Steve
I think there is more of a market there than where you are now. Most campers I know got into it because of kids (Price a week at DisneyWorld or a week at the state park for a family of 4 why don't ya?) or they got too old and creeky for sleeping on the ground. The trailer as is is sufficient for creeky Mom and Pop (maybe) or a robust single. The singles I know are a lot more cautious with the money they don't have. The bunk option would be a great start that I think will make it more attractive to a larger group. ) Double bunks, even better.
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Old 03-02-2007, 08:51 PM   #36
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I think Cindy is on to something. Here in the Pacific NorthWET the idea of going outside on a rainy morning at oh-dark-thirty to fix a cup of coffee doesn't appeal to me. But perhaps something along the lines of a tent-trailer where the stove can be disengaged from inside and put outside when wanted (or dry weather)...would be a good thing
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Old 03-02-2007, 09:33 PM   #37
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Here in the Pacific NorthWET the idea of going outside on a rainy morning at oh-dark-thirty to fix a cup of coffee doesn't appeal to me.
If that window between the couch and the galley were enlarged or reconfigured, it could be a pass-thru for access to at least the stove (turned sideways), and possibly the sink, and definitely the counter from the inside...
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Old 03-03-2007, 12:22 AM   #38
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If that window between the couch and the galley were enlarged or reconfigured, it could be a pass-thru for access to at least the stove (turned sideways), and possibly the sink, and definitely the counter from the inside...
You can't see it all that well from this picture but that's basically how they designed this teardrop. A section of the wall above the galley counter drops down on hinges and is suspended by chains. The dropdown acts as a table for those inside the camper.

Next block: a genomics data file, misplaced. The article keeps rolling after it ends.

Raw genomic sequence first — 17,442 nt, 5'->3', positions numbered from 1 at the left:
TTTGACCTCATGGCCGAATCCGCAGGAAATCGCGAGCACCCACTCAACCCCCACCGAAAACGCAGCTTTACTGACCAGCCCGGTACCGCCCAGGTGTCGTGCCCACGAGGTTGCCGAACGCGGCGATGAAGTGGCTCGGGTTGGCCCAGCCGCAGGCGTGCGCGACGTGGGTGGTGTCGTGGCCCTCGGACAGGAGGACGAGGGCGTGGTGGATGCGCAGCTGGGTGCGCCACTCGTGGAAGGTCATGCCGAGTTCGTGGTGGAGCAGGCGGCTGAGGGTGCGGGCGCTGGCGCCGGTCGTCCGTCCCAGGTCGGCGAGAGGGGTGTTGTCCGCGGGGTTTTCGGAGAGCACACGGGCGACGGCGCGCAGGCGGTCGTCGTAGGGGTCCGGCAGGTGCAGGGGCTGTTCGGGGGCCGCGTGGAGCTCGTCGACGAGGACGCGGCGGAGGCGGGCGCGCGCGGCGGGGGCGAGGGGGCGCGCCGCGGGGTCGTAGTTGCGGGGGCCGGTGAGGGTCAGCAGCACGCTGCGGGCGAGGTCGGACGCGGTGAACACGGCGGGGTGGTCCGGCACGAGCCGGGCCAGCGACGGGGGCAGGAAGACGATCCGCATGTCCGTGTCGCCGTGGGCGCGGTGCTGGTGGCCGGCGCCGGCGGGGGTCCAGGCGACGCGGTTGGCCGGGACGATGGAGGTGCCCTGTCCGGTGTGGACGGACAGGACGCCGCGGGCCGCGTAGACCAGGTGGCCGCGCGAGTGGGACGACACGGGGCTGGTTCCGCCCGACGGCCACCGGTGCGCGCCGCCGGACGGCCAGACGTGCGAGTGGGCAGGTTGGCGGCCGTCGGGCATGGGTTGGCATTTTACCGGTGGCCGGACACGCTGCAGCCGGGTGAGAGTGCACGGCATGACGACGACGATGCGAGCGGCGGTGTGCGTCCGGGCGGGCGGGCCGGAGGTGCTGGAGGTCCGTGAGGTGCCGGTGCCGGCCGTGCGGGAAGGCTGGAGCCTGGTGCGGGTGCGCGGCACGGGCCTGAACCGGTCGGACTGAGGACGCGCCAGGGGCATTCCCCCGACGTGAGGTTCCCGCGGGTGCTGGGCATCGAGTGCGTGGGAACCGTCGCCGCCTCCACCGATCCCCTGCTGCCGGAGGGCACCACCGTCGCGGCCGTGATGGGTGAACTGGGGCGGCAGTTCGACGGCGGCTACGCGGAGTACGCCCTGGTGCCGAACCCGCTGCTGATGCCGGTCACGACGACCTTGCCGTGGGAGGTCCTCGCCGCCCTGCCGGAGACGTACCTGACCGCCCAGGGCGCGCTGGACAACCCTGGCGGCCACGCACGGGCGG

Because the table can be dropped down from inside the camper, things on the galley counter can be reached from inside. I saw a picture a long time ago of how they had cut away the counter so it could be lifted up and the freezer/ice chest could also be accessed from inside. I could see that arrangement working here if instead of the jacknife sofa there were the usual convertible dinette inside the trailer. Such an arrangement might actually offer something unique in the world of small trailers, really comfortable seating for those trips where it rains for days on end and you are stuck inside reading and watching DVDs.

Podcaravans - English Teardrop
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Old 03-03-2007, 01:20 AM   #39
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I think it is wonderful to see another Fiberglass trailer on the Market. I love my Scamp 5er . But they are not for everyone. Not everyone camps in Soggy Oregon in Feb <drip, drip>
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Old 03-03-2007, 04:48 AM   #40
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For an even better pass-through, here is the (American) 15ft Grasshopper trailer with full external and internal access to its kitchen. In case it's not clear, the fridge is mounted high up behind the kitchen so its door opens forwards.


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Sorry if it causes offence, it's a stickie - but curiously the same idea would work in fiberglass....

Fitting this into the Genesis would be hard as the convertible couch would need to be pulled forwards, blocking the entry door.

Andrew
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Old 03-03-2007, 08:22 AM   #41
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It is much too heavy for me and also the outside kitchen is NOT appealing. When it is raining or cold, I do NOT want to be outside cooking.

I don't need a big cooking area inside but I do want to be able to cook inside, if I have to.

I want a shorter version with a "pop top" like the Compact Jr.

Basically, what I am after is a place to sleep, high and dry, for 4 people, a port-a-potty storage area, storage and small kitchen. I also want at least a queen size bed that I can easily make up (like the Westfalia layout). The bed stays made up except for when the "couch" is set up. When it is time to go to bed, the "couch" goes down and I just put the fitted sheet around the corners and climb in.
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Old 03-03-2007, 08:44 AM   #42
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Remembering how many people live in So Cal and camp , an outside cooking area is a good idea especially considering that most camp in almost ideal conditions. My brother has a vintage Tear drop and loves the outdood cooking. He even has the original Canvas.
There are a lot of very cool ideas designed into this product. I wish them the best
Taylor the Sailor